As India’s general elections loom, individual states are emerging as crucial electoral battlefields. Today’s by-election in the the southern state of Karnataka, is as crucial as they get, as it provides a political weather vane ahead of the 2019 general election.
While no date has yet been set for the national election, it must take place before the current parliamentary term expires on May 19 next year.
Just months ago, in May this year, the opposition Bharatiya Janata Party, or BJP, emerged as the single-largest party in the state in the state elections. But the ruling Congress Party, which did not have the numbers, displayed great alacrity in setting up an alliance with the regional party, the Janta Dal-Secular, or JD-S.
That edged the BJP out of power in Karnataka and returned the Congress – albeit, in an alliance with the JD-S. Naturally, the Congress agreed to play second fiddle to JD-S to keep the BJP dis-empowered.
A political weather vane ahead of 2019
However, Karnataka today holds by-elections for seats that were vacated. Three seats for the federal Parliament and two for the state assembly are up for grabs. The by-elections for the parliamentary seats have been necessitated by the death of one sitting member, and by several seats being vacated by the incumbent law makers.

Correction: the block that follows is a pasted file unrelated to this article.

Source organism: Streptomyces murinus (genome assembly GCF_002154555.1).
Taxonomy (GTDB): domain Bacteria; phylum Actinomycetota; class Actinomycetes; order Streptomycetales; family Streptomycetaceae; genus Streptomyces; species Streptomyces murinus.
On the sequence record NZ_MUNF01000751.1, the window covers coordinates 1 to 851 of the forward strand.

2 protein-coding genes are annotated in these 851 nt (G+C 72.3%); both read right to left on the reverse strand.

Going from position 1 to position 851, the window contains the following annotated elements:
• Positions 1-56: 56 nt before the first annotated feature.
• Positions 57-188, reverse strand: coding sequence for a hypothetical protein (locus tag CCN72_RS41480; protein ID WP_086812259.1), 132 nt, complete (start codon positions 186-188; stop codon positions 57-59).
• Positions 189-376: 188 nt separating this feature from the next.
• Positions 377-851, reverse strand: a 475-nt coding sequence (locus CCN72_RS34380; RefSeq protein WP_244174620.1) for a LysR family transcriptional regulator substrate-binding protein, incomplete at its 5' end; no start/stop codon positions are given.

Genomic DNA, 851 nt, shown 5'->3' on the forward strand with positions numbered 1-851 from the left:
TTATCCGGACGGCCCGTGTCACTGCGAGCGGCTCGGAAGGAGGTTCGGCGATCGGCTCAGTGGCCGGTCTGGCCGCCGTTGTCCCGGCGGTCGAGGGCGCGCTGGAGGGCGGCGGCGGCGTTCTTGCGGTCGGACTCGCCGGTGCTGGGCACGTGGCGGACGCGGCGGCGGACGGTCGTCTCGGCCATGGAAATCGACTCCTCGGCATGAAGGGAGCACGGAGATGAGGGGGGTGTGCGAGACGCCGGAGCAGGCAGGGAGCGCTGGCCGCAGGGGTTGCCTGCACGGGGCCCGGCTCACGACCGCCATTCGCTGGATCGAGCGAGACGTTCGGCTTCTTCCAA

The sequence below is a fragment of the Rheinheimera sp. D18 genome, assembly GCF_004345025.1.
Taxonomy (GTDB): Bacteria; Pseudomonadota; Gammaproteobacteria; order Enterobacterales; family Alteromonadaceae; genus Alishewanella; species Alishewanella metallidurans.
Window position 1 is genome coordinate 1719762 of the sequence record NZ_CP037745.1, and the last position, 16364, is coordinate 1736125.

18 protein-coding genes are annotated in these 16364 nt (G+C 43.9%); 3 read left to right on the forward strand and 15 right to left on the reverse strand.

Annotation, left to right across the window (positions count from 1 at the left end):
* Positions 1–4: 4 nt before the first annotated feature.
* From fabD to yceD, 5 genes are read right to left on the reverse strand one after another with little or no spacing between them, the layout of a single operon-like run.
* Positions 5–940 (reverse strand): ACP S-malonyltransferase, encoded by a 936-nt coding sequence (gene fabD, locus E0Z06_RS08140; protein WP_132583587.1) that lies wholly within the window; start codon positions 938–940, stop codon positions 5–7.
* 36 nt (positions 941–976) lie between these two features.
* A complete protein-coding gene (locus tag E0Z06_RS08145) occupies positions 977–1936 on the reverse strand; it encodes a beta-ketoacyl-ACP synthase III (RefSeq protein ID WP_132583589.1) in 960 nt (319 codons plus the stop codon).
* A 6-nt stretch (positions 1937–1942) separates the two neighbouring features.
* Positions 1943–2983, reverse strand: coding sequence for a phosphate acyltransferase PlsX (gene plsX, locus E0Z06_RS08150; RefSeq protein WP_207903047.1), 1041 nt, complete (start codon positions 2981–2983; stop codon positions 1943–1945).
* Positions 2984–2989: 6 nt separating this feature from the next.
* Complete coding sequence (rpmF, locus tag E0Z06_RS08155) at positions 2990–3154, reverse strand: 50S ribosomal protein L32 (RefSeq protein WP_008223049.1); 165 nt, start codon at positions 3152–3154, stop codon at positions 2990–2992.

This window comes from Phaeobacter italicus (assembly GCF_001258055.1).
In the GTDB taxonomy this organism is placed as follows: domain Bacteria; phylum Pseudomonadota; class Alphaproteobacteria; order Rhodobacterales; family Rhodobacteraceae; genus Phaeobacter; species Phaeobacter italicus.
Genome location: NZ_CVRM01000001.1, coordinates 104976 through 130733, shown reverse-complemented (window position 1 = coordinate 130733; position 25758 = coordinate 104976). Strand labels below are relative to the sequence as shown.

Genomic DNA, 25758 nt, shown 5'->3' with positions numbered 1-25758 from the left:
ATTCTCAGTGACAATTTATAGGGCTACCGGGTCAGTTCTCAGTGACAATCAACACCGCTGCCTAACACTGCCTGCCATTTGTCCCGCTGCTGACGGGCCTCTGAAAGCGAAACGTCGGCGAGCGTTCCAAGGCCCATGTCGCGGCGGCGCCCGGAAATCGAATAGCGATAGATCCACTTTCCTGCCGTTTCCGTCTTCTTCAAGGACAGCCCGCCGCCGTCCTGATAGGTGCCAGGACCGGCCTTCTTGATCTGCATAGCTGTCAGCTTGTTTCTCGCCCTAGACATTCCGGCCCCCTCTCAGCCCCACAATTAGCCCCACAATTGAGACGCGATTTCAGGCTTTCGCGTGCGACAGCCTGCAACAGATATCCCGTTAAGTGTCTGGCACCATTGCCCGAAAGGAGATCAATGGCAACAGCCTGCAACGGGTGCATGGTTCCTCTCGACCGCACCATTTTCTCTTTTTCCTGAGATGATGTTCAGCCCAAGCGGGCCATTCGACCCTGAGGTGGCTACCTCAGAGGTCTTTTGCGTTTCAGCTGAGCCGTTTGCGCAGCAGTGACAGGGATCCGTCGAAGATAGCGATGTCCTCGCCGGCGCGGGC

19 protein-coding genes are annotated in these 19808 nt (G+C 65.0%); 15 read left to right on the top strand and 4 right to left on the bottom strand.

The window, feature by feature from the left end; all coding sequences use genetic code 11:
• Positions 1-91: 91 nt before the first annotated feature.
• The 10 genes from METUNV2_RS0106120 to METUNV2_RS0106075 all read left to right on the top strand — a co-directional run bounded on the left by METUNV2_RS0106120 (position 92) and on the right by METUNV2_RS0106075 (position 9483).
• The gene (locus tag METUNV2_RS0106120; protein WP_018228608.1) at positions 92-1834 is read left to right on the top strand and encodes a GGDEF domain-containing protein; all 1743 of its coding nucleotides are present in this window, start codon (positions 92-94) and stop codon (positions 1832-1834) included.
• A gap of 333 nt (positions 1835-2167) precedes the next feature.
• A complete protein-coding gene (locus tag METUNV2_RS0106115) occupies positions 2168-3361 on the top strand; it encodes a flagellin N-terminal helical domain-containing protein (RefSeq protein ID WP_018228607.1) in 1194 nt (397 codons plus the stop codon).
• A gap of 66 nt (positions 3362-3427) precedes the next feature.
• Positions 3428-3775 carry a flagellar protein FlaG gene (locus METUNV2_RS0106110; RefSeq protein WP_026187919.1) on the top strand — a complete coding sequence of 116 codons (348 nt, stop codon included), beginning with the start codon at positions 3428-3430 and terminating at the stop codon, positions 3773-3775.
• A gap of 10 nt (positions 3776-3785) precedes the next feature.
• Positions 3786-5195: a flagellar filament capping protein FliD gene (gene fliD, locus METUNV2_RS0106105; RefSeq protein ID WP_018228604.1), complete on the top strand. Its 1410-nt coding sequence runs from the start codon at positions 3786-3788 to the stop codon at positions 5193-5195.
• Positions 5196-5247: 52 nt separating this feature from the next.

The five candidates fielded by the three principal parties are all next of kin of political heavyweights in Karnataka. As such, they provide textbook cases in nepotism.
Current chief minister HD Kumaraswamy’s wife Anitha contests from Ramanagara, on a JD-S ticket. The state assembly’s designated opposition leader from the BJP, BS Yeddyurappa’s son BY Raghavendra, is the candidate from Shivamogga. Senior BJP leader B Sriramulu’s sister J Shanta has been fielded in Ballari. After Jamkhandi MLA Siddu Nyamagouda of the Congress died in a car accident, the ticket was passed on to his son Anand Nyamagouda while former Karnataka chief minister S Bangarappa’s son Madhu Bangarappa is the JD-S candidate against Yeddyurappa’s son.
All this means Saturday’s contest provide a political weather vane ahead of the crucial 2019 general election.